Bortsova’s visual essay is presented in a moderate style without any political thought. Soviet Visuals takes on too many themes that the curator has no interest in and binds them together without so much as a change of gloves in between.
In the USSR, everyone is a spy. Bortsova cleverly chooses photographs that appear to suggest that they have all been taken by the same photographer. In reality, what the subjects have in common is the soviet complex of being in a compromising situation yet believing the onlooker to be the weirdo.
The subject always appears to be saying, “Go on, document the insanity. In the end, you are the one lacking respect.” And Bortsova would take off her gloves, revealing her pearly white hands, unstained by the caustic which she has applied to these various visuals.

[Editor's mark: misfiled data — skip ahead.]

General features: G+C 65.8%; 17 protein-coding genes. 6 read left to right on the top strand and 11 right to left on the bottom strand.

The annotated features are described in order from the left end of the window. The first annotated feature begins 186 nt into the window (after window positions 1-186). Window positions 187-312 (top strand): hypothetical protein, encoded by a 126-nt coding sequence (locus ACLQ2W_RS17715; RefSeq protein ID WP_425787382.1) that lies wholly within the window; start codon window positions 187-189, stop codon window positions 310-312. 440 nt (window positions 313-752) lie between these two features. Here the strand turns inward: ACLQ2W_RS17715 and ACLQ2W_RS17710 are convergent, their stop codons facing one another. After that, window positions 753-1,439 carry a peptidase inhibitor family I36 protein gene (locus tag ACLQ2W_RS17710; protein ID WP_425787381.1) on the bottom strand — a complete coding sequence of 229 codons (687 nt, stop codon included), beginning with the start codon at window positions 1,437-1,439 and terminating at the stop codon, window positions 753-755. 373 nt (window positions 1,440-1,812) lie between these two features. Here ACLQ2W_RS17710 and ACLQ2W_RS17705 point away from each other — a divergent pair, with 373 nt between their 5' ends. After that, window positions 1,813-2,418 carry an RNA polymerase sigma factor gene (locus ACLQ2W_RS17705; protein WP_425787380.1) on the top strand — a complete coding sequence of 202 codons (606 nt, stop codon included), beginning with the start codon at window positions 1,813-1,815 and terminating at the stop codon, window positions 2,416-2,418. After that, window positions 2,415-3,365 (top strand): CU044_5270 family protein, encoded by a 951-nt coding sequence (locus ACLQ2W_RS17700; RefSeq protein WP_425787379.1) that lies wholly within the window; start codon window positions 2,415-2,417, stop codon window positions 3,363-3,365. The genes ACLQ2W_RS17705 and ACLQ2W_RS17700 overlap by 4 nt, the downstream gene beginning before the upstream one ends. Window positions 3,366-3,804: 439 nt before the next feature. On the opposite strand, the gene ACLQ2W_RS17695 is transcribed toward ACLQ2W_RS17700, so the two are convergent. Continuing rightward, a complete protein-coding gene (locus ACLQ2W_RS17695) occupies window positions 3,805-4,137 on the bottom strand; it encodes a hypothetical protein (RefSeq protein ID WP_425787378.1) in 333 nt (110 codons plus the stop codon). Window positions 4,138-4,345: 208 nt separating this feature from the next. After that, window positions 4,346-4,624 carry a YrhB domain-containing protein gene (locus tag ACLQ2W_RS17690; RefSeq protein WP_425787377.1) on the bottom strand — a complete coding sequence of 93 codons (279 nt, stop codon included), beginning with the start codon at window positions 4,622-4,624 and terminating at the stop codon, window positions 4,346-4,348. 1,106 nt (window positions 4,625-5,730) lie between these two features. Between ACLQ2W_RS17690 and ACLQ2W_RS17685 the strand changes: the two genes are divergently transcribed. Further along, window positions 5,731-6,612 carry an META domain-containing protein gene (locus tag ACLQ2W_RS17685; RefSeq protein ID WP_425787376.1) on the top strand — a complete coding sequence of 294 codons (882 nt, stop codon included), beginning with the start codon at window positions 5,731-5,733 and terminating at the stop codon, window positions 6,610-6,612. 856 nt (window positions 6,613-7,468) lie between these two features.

The book is dedicated to Bortsova’s parents and is like a concession that while she may never understand the psychology of a soviet lifestyle, she can attempt to humor the notion that life is strange and beautiful whether you hail from the west, or, upon waking with a shirtless-in-the-snow tractor-sized hangover you proceed to the kitchen for fresh pickles, fish, and another beer.
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